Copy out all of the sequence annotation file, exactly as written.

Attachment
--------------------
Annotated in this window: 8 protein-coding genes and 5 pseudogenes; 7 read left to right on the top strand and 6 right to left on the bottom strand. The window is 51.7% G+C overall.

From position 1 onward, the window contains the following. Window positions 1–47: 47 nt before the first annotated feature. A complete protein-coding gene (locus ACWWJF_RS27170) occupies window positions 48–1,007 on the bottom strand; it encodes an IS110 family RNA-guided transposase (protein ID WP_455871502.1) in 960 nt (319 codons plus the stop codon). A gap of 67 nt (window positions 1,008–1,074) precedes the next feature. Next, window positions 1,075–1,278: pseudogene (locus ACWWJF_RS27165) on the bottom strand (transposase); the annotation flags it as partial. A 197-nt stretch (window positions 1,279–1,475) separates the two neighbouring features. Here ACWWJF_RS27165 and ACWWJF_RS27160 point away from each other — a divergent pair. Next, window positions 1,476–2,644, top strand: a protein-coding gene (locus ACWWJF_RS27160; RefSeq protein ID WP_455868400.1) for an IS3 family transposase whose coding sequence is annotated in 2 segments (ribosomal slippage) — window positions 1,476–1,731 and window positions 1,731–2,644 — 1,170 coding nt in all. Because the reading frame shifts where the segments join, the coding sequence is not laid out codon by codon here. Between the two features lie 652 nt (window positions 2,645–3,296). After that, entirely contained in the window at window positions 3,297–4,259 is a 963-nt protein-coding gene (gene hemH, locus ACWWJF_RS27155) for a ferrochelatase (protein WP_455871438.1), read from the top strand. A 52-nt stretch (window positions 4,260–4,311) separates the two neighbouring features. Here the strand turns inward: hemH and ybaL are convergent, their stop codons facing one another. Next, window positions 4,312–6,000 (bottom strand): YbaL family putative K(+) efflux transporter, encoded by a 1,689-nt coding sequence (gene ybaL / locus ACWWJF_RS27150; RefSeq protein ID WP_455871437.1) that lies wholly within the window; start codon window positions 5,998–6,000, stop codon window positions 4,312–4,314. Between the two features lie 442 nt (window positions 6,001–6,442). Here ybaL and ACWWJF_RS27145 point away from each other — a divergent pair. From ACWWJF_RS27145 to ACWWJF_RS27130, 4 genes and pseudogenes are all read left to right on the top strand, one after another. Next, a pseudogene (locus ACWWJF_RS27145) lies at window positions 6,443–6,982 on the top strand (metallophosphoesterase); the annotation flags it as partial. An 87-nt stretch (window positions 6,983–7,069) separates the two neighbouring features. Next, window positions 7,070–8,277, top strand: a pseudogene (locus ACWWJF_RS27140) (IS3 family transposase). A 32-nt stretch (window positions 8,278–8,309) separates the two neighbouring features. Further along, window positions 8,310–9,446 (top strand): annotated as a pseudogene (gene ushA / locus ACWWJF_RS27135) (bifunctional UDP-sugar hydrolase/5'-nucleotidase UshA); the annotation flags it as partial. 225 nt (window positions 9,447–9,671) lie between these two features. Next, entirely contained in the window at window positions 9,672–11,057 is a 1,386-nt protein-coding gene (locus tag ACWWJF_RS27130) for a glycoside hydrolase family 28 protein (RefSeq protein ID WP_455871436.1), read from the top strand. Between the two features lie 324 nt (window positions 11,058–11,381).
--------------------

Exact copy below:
Annotated in this window: 8 protein-coding genes and 5 pseudogenes; 7 read left to right on the top strand and 6 right to left on the bottom strand. The window is 51.7% G+C overall.

From position 1 onward, the window contains the following. Window positions 1–47: 47 nt before the first annotated feature. A complete protein-coding gene (locus ACWWJF_RS27170) occupies window positions 48–1,007 on the bottom strand; it encodes an IS110 family RNA-guided transposase (protein ID WP_455871502.1) in 960 nt (319 codons plus the stop codon). A gap of 67 nt (window positions 1,008–1,074) precedes the next feature. Next, window positions 1,075–1,278: pseudogene (locus ACWWJF_RS27165) on the bottom strand (transposase); the annotation flags it as partial. A 197-nt stretch (window positions 1,279–1,475) separates the two neighbouring features. Here ACWWJF_RS27165 and ACWWJF_RS27160 point away from each other — a divergent pair. Next, window positions 1,476–2,644, top strand: a protein-coding gene (locus ACWWJF_RS27160; RefSeq protein ID WP_455868400.1) for an IS3 family transposase whose coding sequence is annotated in 2 segments (ribosomal slippage) — window positions 1,476–1,731 and window positions 1,731–2,644 — 1,170 coding nt in all. Because the reading frame shifts where the segments join, the coding sequence is not laid out codon by codon here. Between the two features lie 652 nt (window positions 2,645–3,296). After that, entirely contained in the window at window positions 3,297–4,259 is a 963-nt protein-coding gene (gene hemH, locus ACWWJF_RS27155) for a ferrochelatase (protein WP_455871438.1), read from the top strand. A 52-nt stretch (window positions 4,260–4,311) separates the two neighbouring features. Here the strand turns inward: hemH and ybaL are convergent, their stop codons facing one another. Next, window positions 4,312–6,000 (bottom strand): YbaL family putative K(+) efflux transporter, encoded by a 1,689-nt coding sequence (gene ybaL / locus ACWWJF_RS27150; RefSeq protein ID WP_455871437.1) that lies wholly within the window; start codon window positions 5,998–6,000, stop codon window positions 4,312–4,314. Between the two features lie 442 nt (window positions 6,001–6,442). Here ybaL and ACWWJF_RS27145 point away from each other — a divergent pair. From ACWWJF_RS27145 to ACWWJF_RS27130, 4 genes and pseudogenes are all read left to right on the top strand, one after another. Next, a pseudogene (locus ACWWJF_RS27145) lies at window positions 6,443–6,982 on the top strand (metallophosphoesterase); the annotation flags it as partial. An 87-nt stretch (window positions 6,983–7,069) separates the two neighbouring features. Next, window positions 7,070–8,277, top strand: a pseudogene (locus ACWWJF_RS27140) (IS3 family transposase). A 32-nt stretch (window positions 8,278–8,309) separates the two neighbouring features. Further along, window positions 8,310–9,446 (top strand): annotated as a pseudogene (gene ushA / locus ACWWJF_RS27135) (bifunctional UDP-sugar hydrolase/5'-nucleotidase UshA); the annotation flags it as partial. 225 nt (window positions 9,447–9,671) lie between these two features. Next, entirely contained in the window at window positions 9,672–11,057 is a 1,386-nt protein-coding gene (locus tag ACWWJF_RS27130) for a glycoside hydrolase family 28 protein (RefSeq protein ID WP_455871436.1), read from the top strand. Between the two features lie 324 nt (window positions 11,058–11,381).